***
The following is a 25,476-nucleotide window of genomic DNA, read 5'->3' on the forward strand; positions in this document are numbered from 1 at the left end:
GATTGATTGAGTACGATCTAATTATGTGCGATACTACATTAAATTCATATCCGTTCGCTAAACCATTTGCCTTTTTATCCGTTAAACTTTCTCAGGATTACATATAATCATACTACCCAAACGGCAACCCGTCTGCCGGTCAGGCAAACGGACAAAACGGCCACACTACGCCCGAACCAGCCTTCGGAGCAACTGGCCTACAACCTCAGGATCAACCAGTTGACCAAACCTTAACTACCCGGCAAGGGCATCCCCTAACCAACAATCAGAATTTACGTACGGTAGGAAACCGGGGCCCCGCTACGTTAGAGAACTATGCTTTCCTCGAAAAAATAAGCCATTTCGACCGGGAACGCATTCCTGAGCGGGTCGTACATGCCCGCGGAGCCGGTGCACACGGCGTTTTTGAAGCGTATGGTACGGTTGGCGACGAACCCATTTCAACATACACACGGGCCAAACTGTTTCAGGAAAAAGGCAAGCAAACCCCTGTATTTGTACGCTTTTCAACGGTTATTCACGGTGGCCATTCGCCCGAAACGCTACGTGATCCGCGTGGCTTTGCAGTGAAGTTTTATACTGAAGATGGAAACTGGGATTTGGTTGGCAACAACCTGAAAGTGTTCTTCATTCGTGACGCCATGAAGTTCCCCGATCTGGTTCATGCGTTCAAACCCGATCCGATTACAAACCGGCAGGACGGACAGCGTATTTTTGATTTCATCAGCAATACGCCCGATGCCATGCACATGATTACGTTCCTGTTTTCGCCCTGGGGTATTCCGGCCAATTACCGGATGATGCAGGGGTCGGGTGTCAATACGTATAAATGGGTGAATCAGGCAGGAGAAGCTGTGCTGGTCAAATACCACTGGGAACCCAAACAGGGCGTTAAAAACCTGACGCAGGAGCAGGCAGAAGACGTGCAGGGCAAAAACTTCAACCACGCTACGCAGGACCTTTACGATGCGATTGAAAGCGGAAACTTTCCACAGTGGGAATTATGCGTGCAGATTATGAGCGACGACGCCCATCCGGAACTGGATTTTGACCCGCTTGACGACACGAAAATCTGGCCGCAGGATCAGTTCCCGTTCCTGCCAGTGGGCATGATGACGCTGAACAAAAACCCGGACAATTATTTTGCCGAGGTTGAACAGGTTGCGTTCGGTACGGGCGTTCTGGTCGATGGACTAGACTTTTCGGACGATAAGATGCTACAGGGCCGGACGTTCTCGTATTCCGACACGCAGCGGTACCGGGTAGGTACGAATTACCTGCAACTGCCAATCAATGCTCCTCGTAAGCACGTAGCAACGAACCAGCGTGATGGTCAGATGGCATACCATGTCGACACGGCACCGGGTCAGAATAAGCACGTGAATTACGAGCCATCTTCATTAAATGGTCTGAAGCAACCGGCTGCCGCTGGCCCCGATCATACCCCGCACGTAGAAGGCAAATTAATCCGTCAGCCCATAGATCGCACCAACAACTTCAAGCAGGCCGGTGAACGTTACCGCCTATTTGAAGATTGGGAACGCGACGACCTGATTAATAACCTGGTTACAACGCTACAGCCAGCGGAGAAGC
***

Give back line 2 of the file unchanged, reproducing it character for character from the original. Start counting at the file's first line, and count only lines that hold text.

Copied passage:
GATTGATTGAGTACGATCTAATTATGTGCGATACTACATTAAATTCATATCCGTTCGCTAAACCATTTGCCTTTTTATCCGTTAAACTTTCTCAGGATTACATATAATCATACTACCCAAACGGCAACCCGTCTGCCGGTCAGGCAAACGGACAAAACGGCCACACTACGCCCGAACCAGCCTTCGGAGCAACTGGCCTACAACCTCAGGATCAACCAGTTGACCAAACCTTAACTACCCGGCAAGGGCATCCCCTAACCAACAATCAGAATTTACGTACGGTAGGAAACCGGGGCCCCGCTACGTTAGAGAACTATGCTTTCCTCGAAAAAATAAGCCATTTCGACCGGGAACGCATTCCTGAGCGGGTCGTACATGCCCGCGGAGCCGGTGCACACGGCGTTTTTGAAGCGTATGGTACGGTTGGCGACGAACCCATTTCAACATACACACGGGCCAAACTGTTTCAGGAAAAAGGCAAGCAAACCCCTGTATTTGTACGCTTTTCAACGGTTATTCACGGTGGCCATTCGCCCGAAACGCTACGTGATCCGCGTGGCTTTGCAGTGAAGTTTTATACTGAAGATGGAAACTGGGATTTGGTTGGCAACAACCTGAAAGTGTTCTTCATTCGTGACGCCATGAAGTTCCCCGATCTGGTTCATGCGTTCAAACCCGATCCGATTACAAACCGGCAGGACGGACAGCGTATTTTTGATTTCATCAGCAATACGCCCGATGCCATGCACATGATTACGTTCCTGTTTTCGCCCTGGGGTATTCCGGCCAATTACCGGATGATGCAGGGGTCGGGTGTCAATACGTATAAATGGGTGAATCAGGCAGGAGAAGCTGTGCTGGTCAAATACCACTGGGAACCCAAACAGGGCGTTAAAAACCTGACGCAGGAGCAGGCAGAAGACGTGCAGGGCAAAAACTTCAACCACGCTACGCAGGACCTTTACGATGCGATTGAAAGCGGAAACTTTCCACAGTGGGAATTATGCGTGCAGATTATGAGCGACGACGCCCATCCGGAACTGGATTTTGACCCGCTTGACGACACGAAAATCTGGCCGCAGGATCAGTTCCCGTTCCTGCCAGTGGGCATGATGACGCTGAACAAAAACCCGGACAATTATTTTGCCGAGGTTGAACAGGTTGCGTTCGGTACGGGCGTTCTGGTCGATGGACTAGACTTTTCGGACGATAAGATGCTACAGGGCCGGACGTTCTCGTATTCCGACACGCAGCGGTACCGGGTAGGTACGAATTACCTGCAACTGCCAATCAATGCTCCTCGTAAGCACGTAGCAACGAACCAGCGTGATGGTCAGATGGCATACCATGTCGACACGGCACCGGGTCAGAATAAGCACGTGAATTACGAGCCATCTTCATTAAATGGTCTGAAGCAACCGGCTGCCGCTGGCCCCGATCATACCCCGCACGTAGAAGGCAAATTAATCCGTCAGCCCATAGATCGCACCAACAACTTCAAGCAGGCCGGTGAACGTTACCGCCTATTTGAAGATTGGGAACGCGACGACCTGATTAATAACCTGGTTACAACGCTACAGCCAGCGGAGAAGC